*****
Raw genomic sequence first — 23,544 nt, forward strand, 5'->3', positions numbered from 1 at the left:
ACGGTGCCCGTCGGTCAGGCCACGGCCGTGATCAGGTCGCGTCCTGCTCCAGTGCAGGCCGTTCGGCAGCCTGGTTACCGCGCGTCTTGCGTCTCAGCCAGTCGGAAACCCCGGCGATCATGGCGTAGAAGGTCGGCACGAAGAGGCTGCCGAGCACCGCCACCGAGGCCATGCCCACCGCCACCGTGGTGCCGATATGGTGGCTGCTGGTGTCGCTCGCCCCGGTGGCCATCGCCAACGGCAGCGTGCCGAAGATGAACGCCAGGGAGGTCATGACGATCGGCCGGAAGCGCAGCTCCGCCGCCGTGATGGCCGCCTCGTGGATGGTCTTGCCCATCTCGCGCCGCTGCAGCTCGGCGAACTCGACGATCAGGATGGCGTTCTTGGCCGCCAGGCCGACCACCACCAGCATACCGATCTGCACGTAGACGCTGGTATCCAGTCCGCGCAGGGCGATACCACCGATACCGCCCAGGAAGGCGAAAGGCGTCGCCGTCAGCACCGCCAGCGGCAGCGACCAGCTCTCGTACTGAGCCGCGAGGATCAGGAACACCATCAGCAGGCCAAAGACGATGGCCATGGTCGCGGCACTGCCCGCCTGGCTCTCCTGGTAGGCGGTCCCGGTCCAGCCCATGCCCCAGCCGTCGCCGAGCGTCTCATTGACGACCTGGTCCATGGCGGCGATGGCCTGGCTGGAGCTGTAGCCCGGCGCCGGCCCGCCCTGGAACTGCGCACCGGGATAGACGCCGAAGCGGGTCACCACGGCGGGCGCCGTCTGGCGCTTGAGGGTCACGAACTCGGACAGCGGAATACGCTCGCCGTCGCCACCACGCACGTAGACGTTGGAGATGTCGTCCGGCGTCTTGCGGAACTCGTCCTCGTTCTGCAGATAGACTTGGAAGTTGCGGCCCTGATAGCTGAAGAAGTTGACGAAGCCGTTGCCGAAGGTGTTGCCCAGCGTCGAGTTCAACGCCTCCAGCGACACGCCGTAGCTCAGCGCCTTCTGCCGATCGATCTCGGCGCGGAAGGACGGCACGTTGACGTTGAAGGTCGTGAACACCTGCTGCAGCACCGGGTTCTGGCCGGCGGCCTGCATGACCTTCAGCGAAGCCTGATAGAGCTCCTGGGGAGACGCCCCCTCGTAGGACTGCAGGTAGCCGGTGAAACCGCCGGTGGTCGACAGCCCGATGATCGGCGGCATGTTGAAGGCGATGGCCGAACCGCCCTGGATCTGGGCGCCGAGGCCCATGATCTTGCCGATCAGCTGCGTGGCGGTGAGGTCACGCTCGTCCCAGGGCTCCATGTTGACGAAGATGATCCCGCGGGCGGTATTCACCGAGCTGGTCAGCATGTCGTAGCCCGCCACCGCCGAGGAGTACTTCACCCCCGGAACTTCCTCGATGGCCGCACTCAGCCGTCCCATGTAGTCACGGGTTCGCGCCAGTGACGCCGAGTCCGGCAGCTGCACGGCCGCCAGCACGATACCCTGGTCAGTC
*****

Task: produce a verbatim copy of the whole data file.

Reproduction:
Raw genomic sequence first — 23,544 nt, forward strand, 5'->3', positions numbered from 1 at the left:
ACGGTGCCCGTCGGTCAGGCCACGGCCGTGATCAGGTCGCGTCCTGCTCCAGTGCAGGCCGTTCGGCAGCCTGGTTACCGCGCGTCTTGCGTCTCAGCCAGTCGGAAACCCCGGCGATCATGGCGTAGAAGGTCGGCACGAAGAGGCTGCCGAGCACCGCCACCGAGGCCATGCCCACCGCCACCGTGGTGCCGATATGGTGGCTGCTGGTGTCGCTCGCCCCGGTGGCCATCGCCAACGGCAGCGTGCCGAAGATGAACGCCAGGGAGGTCATGACGATCGGCCGGAAGCGCAGCTCCGCCGCCGTGATGGCCGCCTCGTGGATGGTCTTGCCCATCTCGCGCCGCTGCAGCTCGGCGAACTCGACGATCAGGATGGCGTTCTTGGCCGCCAGGCCGACCACCACCAGCATACCGATCTGCACGTAGACGCTGGTATCCAGTCCGCGCAGGGCGATACCACCGATACCGCCCAGGAAGGCGAAAGGCGTCGCCGTCAGCACCGCCAGCGGCAGCGACCAGCTCTCGTACTGAGCCGCGAGGATCAGGAACACCATCAGCAGGCCAAAGACGATGGCCATGGTCGCGGCACTGCCCGCCTGGCTCTCCTGGTAGGCGGTCCCGGTCCAGCCCATGCCCCAGCCGTCGCCGAGCGTCTCATTGACGACCTGGTCCATGGCGGCGATGGCCTGGCTGGAGCTGTAGCCCGGCGCCGGCCCGCCCTGGAACTGCGCACCGGGATAGACGCCGAAGCGGGTCACCACGGCGGGCGCCGTCTGGCGCTTGAGGGTCACGAACTCGGACAGCGGAATACGCTCGCCGTCGCCACCACGCACGTAGACGTTGGAGATGTCGTCCGGCGTCTTGCGGAACTCGTCCTCGTTCTGCAGATAGACTTGGAAGTTGCGGCCCTGATAGCTGAAGAAGTTGACGAAGCCGTTGCCGAAGGTGTTGCCCAGCGTCGAGTTCAACGCCTCCAGCGACACGCCGTAGCTCAGCGCCTTCTGCCGATCGATCTCGGCGCGGAAGGACGGCACGTTGACGTTGAAGGTCGTGAACACCTGCTGCAGCACCGGGTTCTGGCCGGCGGCCTGCATGACCTTCAGCGAAGCCTGATAGAGCTCCTGGGGAGACGCCCCCTCGTAGGACTGCAGGTAGCCGGTGAAACCGCCGGTGGTCGACAGCCCGATGATCGGCGGCATGTTGAAGGCGATGGCCGAACCGCCCTGGATCTGGGCGCCGAGGCCCATGATCTTGCCGATCAGCTGCGTGGCGGTGAGGTCACGCTCGTCCCAGGGCTCCATGTTGACGAAGATGATCCCGCGGGCGGTATTCACCGAGCTGGTCAGCATGTCGTAGCCCGCCACCGCCGAGGAGTACTTCACCCCCGGAACTTCCTCGATGGCCGCACTCAGCCGTCCCATGTAGTCACGGGTTCGCGCCAGTGACGCCGAGTCCGGCAGCTGCACGGCCGCCAGCACGATACCCTGGTCAGTC